On March 6 1998, Madonna spent the day in Toronto, Canada conducting a press conference and various print interviews to promote her new album, Ray Of Light, released earlier that week. She ended the day with a live, hour-long interview on Much Music hosted by VJ’s Master T (personally selected by Madonna herself after viewing reels of the station’s on-air personalities) and Geneviève Borne (a self-proclaimed Madonna fan and VJ from Much Music’s French-language sister station, Musique Plus).
The much-hyped event, which marked Madonna’s first and only visit to the Much Music studios, was prefaced by the Canadian music video channel’s second Madonnathon – a day of all-Madonna programming. The first, which featured her 1992 interview with Jonathan Ross and a then-recent press junket interview with The New Music’s Jana Lynne White (and all of her music videos), aired in January of 1993 at the height of the Sex/Erotica/Body Of Evidence backlash.
After the appearance was announced, fans seeking a limited hot spot inside the studio for the interview were asked to call in and were queried a series of Madonna-related trivia questions to prove their worthiness, while others who didn’t make it inside lined the streets of the Queen St W studios on the day of the event to welcome the Queen of Pop to Toronto.
On March 1 1998, Madonna’s Ray Of Light album was featured in an episode MTV’s Ultrasound.
Kurt Loder visited Madonna in the studio during the recording of the Ray Of Light album in late 1997 for an exclusive chat and behind-the-scenes look into her recording process. He later joined her on the set of the Frozen video to conduct an additional interview for the episode. Madonna chatted about motherhood, her recent spiritual awakening, and the inspiration behind the album. Kurt also conducted interviews with collaborator William Ørbit, Guy Oseary and the director of the Frozen video, Chris Cunningham.
On February 16 1998, the music video for Frozen premiered on MTV at 4 p.m. Directed by Chris Cunningham, the video was filmed in the Mojave Desert in California from January 7th to 10th.
Initially Madonna had considered filming the video in Iceland but decided that a barren desert would create a similarly desolate backdrop, without the added difficulty of filming in extreme cold temperatures. As it turned out, filming in the desert at dusk in January was far from the warm location she had envisioned; low temperatures and an accompanying rainstorm left much of the crew under the weather.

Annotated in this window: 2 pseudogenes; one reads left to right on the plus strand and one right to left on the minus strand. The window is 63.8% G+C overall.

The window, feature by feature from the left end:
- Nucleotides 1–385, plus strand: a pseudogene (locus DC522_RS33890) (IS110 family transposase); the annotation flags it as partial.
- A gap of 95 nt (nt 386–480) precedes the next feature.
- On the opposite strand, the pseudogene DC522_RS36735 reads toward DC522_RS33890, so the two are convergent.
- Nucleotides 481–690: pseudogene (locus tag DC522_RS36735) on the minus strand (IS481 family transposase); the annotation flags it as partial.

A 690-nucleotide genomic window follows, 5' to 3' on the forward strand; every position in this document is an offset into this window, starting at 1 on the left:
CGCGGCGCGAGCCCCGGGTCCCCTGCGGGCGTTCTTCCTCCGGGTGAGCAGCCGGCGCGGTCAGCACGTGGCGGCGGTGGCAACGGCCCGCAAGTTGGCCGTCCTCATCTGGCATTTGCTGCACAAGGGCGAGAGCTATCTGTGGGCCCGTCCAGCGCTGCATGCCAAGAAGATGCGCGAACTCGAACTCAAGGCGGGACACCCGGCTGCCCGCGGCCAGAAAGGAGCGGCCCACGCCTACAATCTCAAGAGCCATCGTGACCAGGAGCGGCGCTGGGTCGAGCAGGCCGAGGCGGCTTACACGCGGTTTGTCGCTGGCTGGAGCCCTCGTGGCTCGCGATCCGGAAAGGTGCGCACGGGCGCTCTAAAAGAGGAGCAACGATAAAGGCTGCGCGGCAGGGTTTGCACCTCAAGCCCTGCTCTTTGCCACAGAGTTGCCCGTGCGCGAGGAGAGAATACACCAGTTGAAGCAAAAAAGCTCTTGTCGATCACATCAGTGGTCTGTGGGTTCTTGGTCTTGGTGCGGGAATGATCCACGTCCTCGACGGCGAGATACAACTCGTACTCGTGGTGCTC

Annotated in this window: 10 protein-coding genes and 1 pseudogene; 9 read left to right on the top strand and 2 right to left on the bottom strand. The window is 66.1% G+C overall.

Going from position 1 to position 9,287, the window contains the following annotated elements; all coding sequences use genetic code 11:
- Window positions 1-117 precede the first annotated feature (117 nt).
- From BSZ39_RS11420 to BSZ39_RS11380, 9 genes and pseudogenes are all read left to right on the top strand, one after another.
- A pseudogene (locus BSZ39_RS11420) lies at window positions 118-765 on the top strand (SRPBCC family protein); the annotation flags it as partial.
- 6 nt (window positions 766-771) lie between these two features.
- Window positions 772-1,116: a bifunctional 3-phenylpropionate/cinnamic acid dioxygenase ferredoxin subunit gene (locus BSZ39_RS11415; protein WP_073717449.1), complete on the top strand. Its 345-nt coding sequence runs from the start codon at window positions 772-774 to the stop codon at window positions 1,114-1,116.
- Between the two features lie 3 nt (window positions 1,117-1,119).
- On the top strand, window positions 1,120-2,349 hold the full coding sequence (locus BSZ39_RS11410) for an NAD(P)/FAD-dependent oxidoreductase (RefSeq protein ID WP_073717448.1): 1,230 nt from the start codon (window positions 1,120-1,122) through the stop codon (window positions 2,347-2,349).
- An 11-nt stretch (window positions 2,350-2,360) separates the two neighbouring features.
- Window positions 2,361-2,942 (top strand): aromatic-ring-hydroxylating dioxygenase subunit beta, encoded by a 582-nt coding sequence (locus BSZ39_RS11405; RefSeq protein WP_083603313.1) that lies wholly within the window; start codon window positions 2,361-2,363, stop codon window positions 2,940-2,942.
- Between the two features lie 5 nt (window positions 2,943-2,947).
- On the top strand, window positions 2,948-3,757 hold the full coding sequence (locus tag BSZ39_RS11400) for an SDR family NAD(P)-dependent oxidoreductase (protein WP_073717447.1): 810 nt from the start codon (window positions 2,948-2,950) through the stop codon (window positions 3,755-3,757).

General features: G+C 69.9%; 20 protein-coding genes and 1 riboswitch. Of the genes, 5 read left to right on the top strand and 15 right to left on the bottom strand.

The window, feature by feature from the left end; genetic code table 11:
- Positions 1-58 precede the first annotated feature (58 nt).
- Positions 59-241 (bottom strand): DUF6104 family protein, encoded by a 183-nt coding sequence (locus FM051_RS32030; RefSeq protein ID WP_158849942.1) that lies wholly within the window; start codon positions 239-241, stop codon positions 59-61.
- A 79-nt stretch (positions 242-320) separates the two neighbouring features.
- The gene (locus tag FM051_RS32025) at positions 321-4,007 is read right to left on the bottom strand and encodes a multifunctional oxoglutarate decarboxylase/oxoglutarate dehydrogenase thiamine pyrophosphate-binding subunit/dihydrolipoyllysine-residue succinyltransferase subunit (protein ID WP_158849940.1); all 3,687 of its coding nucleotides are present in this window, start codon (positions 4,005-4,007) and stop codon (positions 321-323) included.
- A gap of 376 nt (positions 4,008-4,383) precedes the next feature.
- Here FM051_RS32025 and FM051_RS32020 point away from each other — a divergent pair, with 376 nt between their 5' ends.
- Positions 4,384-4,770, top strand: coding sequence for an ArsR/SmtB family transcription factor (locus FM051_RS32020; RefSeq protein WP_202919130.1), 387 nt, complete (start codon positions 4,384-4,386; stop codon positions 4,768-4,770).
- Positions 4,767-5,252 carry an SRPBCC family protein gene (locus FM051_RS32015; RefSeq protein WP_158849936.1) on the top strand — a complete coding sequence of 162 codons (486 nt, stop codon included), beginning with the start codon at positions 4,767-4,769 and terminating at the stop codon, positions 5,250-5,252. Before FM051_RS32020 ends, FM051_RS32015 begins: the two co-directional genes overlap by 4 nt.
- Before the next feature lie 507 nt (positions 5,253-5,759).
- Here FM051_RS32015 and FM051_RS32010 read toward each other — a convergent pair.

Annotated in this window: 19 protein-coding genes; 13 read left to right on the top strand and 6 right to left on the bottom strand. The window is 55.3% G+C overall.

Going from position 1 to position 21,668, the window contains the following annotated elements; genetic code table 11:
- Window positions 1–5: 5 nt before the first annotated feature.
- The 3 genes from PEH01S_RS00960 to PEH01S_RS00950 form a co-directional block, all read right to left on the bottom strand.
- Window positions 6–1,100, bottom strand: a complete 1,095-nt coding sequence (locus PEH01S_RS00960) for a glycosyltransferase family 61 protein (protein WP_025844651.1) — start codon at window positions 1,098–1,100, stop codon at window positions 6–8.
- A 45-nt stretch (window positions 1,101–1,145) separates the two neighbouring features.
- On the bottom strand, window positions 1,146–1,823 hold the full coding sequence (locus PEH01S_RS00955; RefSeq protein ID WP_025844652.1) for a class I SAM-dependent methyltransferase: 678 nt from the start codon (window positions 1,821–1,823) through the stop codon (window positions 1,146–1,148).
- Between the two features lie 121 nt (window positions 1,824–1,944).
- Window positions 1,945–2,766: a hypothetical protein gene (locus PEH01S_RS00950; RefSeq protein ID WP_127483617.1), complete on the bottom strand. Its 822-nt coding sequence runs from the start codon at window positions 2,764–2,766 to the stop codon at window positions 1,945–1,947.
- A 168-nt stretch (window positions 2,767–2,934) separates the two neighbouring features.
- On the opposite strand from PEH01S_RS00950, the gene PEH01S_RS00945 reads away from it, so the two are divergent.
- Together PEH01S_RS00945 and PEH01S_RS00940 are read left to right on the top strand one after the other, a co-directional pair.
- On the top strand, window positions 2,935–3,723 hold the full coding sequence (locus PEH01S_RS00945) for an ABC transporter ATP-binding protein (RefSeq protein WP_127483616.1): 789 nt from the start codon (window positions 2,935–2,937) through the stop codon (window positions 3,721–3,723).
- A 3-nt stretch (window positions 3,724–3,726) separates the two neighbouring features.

In an interview with MTV News, Cunningham stated that Madonna became interested to work with him after seeing his Aphex Twin-directed music video, “Come to Daddy” (1997). The black goth gown outfit Madonna wears in the video was designed by Olivier Theyskens, and provided by then-new collaborator, designer Arianne Phillips.
On November 7 1998, The Power of Good-Bye advanced one position to #13 in what would be its final bulleted week on the Billboard Hot 100 in the U.S. The single would nonetheless manage to sneak its way up to #11 on November 28th, sans bullet. It is worth noting that one of the most significant changes to eligibility rules in the Hot 100’s history at the time took effect during the single’s initially rapid ascent, causing an immediate rush of non-commercially released radio hits to storm the chart and seemingly disrupt the ballad’s momentum.
A decision by Warner Bros. to withhold a maxi-single release for The Power Of Good-Bye in the U.S., compounded by the lack of any non-album content on the standard single despite earlier reports, suggests that the changes to the Hot 100 may have created a larger ripple than Warner had anticipated. Including the Oprah performance of Little Star, as previously reported in Billboard, or even the Dallas Austin remix of The Power Of Good-Bye on the b-side certainly would have given fans more incentive to pick up the 2-track single in the U.S.
It’s difficult to fully frown on Warner’s seemingly uncontainable enthusiasm for the brilliant remixes of Ray Of Light‘s fourth single, Nothing Really Matters, however, despite its unconventional timing.